- ULA (Uncommitted Logic Array): it uses a Ferranti ULA 6C001E-6. It is a later, debugged revision of earlier designs (5C102E, 5C112E, 6C001E-5). Thus, the board does not require ugly mods, like the ‘cockroach’ (a 74LS00 chip hand soldered on top of the PCB with flying lead connections) or the ‘spider’ (a ZTX313 transistor soldered over the CPU) mods. The 6C series also runs cooler than the previous 5C series
- Logic gates: 6 x SN74X ICs, manufactured by Texas Instruments and Motorola. I don’t have much details on these unfortunately …
- Video Modulator: a LM1889 IC, manufactured by National Semiconductor, designed to interface audio, color difference and luminance signals to TV antennas
- TV Output Modulator: the board uses an ASTEC International UM 1233 E36 RF Modulator to generate signals for UHF Televisions
- Keyboard connectors: these two are used to connect the keyboard ribbon cables to the PCB
- Voltage regulator: the board uses a 7805 voltage regulator manufactured by Thomson-CSF. It is coupled to the rather large metal heat sink I removed earlier on
- DC Power: 9V DC power connector
- Jack connectors: EAR and MIC connectors, to be connected to a tape recorder
- Speaker: unlike it’s mute baby brother, the ZX Spectrum could actually generate sound (1 channel, 10 octaves, I believe)
- Connector slot: the Speccy has a connector slot on the back of the case, enabling various expansions (SCART connector, Joystick ports, Printer, ZX Microdrive, …)
Note: to identify the IC’s manufacturers, I used this handy logo sheet:
Inspecting and cleaning the board
I inspected the back and the front of the PCB, looking for bad solder joints, corrosion, bad / cut traces or leaks. I took a particular intention to the radial electrolytic capacitors, that were all looking good:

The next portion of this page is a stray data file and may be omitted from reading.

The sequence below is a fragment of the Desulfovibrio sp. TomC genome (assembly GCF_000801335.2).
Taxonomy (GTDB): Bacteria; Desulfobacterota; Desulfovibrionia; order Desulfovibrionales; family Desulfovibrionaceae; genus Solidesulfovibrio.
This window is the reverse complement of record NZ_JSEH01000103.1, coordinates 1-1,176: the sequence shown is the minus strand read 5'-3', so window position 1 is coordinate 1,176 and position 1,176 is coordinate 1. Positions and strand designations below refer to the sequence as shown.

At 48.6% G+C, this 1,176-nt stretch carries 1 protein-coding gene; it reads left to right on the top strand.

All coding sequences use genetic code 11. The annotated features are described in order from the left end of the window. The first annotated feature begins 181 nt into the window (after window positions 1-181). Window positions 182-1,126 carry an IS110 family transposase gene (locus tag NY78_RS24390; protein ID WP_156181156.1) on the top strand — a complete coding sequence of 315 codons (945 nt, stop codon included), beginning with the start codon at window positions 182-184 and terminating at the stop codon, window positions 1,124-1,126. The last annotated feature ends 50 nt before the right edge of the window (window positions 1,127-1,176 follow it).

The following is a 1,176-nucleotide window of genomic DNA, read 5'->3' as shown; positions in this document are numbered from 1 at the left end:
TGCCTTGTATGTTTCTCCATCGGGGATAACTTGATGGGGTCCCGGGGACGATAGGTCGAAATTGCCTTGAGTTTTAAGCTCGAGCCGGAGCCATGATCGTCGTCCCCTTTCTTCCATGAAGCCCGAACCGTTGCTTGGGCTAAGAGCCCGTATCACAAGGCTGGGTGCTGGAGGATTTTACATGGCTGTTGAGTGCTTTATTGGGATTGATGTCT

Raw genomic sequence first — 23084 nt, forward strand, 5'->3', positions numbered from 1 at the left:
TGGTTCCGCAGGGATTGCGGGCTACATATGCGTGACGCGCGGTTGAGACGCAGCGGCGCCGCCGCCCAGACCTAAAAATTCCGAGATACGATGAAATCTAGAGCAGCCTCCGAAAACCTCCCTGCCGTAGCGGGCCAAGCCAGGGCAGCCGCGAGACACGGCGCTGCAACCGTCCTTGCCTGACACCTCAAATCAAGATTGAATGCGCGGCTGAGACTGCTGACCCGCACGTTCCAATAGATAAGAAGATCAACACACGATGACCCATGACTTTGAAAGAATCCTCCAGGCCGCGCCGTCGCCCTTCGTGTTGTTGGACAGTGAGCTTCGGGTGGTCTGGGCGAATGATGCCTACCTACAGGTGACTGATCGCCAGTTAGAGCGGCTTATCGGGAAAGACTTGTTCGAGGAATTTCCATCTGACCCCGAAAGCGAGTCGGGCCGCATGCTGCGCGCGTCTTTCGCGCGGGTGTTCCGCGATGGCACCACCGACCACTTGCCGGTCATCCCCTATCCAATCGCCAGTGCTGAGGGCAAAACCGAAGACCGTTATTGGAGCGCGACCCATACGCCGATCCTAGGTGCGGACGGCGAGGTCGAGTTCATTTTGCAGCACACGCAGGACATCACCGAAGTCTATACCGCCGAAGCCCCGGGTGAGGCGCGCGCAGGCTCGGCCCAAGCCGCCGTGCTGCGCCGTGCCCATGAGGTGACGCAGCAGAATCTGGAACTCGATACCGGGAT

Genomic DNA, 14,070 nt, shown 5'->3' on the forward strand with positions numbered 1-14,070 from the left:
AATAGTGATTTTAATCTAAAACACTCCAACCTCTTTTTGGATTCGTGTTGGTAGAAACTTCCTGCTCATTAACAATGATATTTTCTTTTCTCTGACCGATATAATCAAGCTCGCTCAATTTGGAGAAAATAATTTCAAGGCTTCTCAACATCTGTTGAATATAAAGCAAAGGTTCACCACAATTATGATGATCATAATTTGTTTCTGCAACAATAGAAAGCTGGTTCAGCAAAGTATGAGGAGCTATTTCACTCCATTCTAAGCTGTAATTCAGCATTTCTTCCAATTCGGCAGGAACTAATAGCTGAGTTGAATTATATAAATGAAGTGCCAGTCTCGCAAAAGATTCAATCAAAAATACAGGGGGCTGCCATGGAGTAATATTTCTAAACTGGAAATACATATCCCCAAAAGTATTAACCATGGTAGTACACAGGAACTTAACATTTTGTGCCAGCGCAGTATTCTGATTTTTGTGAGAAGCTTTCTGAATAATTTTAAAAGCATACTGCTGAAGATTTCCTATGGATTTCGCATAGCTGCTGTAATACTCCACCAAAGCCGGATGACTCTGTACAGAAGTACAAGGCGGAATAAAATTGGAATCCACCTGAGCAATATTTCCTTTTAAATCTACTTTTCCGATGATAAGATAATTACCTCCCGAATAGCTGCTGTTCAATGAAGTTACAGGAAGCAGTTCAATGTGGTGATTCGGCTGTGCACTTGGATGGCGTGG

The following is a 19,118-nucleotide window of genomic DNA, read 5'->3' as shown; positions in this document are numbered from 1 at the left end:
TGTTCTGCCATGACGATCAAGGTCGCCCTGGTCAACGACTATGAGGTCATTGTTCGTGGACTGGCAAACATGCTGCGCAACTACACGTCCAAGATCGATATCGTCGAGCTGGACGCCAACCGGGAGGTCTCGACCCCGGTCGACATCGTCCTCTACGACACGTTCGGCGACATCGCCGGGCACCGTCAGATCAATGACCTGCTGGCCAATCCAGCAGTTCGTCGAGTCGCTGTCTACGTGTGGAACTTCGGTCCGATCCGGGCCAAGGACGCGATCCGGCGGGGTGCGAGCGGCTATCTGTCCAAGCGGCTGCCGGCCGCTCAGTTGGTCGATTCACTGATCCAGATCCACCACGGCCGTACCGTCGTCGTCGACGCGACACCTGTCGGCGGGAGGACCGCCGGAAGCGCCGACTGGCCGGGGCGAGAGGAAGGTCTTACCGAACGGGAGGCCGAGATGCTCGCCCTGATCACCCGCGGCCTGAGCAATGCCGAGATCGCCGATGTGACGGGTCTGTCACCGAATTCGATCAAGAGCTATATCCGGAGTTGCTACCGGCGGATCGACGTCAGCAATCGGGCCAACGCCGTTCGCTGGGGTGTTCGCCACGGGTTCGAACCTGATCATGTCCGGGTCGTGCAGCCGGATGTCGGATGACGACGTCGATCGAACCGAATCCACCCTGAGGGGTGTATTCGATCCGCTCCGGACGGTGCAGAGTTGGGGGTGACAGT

I then cleaned both sides of the PCB with Isopropyl Alcohol, and cleaned all the connectors with a contact cleaner:
I then opened up the RF modulator to inspect its components. No signs of modifications (like a composite mod for example), everything looked good and unspoiled:
A quick test and … next steps
In the meantime, both parts of the plastic case had dried. And since the PCB was inspected and cleaned, I carefully reassembled the Speccy.
The case is clean, shiny, smelling fresh and proud of Rick Dickinson‘s glorious industrial design:
Even though I did not yet inspect nor clean the SCART expansion, I wanted to give this Spectrum a try. I hooked it to my old 42″ Samsung TV, via the SCART expansion, crossing finders to see it working.
I had hang this LED TV to a wall of the room I use for remote-office a few months earlier. This is the room where I also set up my bench to work on vintage electronic devices. I thought this 10-15 years old TV may prove to be handy for testing these, since it has HDMI, SCART, VGA, analog + digital antenna and composite inputs.
Indeed, to a my surprise, after messing a bit with the TV input and picture parameters to select the right input source, then to display, zoom and scale the video output properly to its original 4/3 format, I was greeted with this vintage but familiar welcome :
The video quality is actually worse than what this scaled down picture shows. But, frankly, I had never used the SCART interface of this TV before, and wasn’t even sure this would work. Maybe I am lucky. But I’m quite happy it worked.
Still, I will probably invest in an OSSC (or maybe a RGBtoHDMI interface) later on, expecting from it a better picture quality, and better compatibility with the other vintage devices I am thinking of playing with.
Next steps ?
- Cleaning and inspecting the SCART expansion
- Recapping the board with new electrolytic capacitors
- Have fun with it !
Meanwhile, it is time for a little Sinclair family reunion. And time to meet a friendly TARDIS, as a tribute to the British culture from a frog-eating Frenchman.
Oh, and speaking of British computers, I bought an Amstrad CPC 464. I had to. Really.
But that’ll be the subject of a next post …